In 1962 Michael Cumming's account of the extraordinary story of one of the RAF's most notable Second World War bomber pilots, Alec Cranswick DSO, DFC, came to the attention of the public with the release of Pathfinder Cranswick. Since then the biography of this remarkable man has, quite rightly, achieved classic status. Alec Cranswick volunteered for the Royal Air Force in 1939 and went on to earn the distinction of having flown, as a bomber pilot, the largest number of operations during the Second World War. Sorties against enemy targets began in June 1940, and he completed a tour flying Wellington bombers prior to volunteering for service in the Middle East. He returned to Europe in 1942 with a Distinguished Flying Cross to his name and after a brief spell with No. 419 (Moose) Squadron he volunteered to lead the way for Bomber Command as part of the fledgling Pathfinders, serving with No. 35 Squadron. Upon completion of his third tour he was then rested, but returned to operational duties, for a fourth tour, in April 1944. Tragically, piloting a Lancaster bomber on his 107th bombing operation, Squadron Leader Alec Cranswick failed to return on the night of 4/5 July 1944. Bomber Command had lost an airman described by Pathfinder Force Commander Air Vice-Marshal Donald Bennett, as `so simply courageous and so selfless in sacrifice.' Michael Cumming's original work, based on family archives, official records, and interviews with those who knew Cranswick, has been extended and updated with new material and previously unpublished photographs. Fighting High presents the 50th anniversary edition of Pathfinder Cranswick, as an ongoing tribute to one of the Royal Air Force's most distinguished and accomplished pilots.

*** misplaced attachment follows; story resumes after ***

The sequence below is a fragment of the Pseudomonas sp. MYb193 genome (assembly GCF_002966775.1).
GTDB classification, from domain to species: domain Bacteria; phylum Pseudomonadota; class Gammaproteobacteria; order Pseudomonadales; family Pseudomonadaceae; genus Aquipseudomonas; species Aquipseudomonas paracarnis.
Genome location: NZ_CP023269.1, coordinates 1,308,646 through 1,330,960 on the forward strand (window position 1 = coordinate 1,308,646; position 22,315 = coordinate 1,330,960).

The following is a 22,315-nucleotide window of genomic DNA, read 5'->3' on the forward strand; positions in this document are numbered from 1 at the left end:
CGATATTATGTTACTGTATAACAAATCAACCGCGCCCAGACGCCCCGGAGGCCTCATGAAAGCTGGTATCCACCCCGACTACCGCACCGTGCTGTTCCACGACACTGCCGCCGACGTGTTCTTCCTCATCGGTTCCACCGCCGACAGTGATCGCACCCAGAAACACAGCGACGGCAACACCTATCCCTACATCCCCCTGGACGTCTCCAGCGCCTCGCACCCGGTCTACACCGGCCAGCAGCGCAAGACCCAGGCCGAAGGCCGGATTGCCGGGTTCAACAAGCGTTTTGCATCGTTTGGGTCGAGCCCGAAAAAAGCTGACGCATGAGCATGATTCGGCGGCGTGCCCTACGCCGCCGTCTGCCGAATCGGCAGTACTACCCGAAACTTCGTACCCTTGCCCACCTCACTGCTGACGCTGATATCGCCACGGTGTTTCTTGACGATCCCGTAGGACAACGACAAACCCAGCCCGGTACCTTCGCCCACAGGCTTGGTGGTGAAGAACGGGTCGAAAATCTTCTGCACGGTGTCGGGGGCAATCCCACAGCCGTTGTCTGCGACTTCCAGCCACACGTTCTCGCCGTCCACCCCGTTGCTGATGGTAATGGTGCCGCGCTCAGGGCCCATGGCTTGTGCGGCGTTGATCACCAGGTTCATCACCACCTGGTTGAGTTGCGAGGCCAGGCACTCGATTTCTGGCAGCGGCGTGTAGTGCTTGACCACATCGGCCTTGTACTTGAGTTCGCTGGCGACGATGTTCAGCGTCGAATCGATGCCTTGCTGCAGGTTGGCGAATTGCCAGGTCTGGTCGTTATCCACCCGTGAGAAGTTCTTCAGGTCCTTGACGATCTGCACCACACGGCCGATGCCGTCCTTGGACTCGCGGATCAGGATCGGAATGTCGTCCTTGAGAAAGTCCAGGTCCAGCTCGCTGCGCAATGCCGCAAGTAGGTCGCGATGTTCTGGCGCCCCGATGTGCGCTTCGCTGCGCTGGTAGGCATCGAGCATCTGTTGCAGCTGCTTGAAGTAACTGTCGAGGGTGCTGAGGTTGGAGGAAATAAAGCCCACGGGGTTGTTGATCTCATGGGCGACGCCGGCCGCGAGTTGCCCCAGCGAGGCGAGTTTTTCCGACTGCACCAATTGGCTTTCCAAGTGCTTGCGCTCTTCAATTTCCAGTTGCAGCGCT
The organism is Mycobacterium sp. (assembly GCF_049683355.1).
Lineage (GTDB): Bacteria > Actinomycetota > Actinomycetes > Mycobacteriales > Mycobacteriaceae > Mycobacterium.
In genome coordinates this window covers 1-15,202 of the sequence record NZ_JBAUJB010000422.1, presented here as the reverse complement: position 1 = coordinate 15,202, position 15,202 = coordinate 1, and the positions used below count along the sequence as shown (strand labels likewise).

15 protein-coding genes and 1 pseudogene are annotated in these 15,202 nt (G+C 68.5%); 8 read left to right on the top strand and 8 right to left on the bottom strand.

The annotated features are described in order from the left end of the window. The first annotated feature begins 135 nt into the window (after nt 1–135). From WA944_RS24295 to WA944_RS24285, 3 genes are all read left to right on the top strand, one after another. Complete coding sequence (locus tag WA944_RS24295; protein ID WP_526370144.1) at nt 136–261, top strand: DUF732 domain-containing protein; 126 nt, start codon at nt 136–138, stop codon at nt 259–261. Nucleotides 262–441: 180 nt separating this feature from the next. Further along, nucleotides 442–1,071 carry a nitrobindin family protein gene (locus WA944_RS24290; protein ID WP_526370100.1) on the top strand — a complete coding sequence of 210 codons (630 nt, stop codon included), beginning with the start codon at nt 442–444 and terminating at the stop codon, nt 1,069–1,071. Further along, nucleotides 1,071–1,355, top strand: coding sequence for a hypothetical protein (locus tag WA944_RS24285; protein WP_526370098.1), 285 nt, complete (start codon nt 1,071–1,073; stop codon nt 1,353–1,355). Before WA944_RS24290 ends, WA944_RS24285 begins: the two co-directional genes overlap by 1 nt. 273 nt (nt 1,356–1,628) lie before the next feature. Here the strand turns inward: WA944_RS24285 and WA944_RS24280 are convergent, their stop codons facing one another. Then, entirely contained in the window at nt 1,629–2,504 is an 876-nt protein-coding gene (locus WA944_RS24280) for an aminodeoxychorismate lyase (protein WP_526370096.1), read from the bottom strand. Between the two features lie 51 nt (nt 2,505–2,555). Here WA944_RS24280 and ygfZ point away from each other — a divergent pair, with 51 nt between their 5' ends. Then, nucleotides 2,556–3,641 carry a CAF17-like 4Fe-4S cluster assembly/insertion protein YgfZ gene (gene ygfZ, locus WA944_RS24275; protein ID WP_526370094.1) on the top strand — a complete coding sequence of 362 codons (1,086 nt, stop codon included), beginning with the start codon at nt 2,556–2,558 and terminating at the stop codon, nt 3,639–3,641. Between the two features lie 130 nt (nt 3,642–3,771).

Fighting High Publishing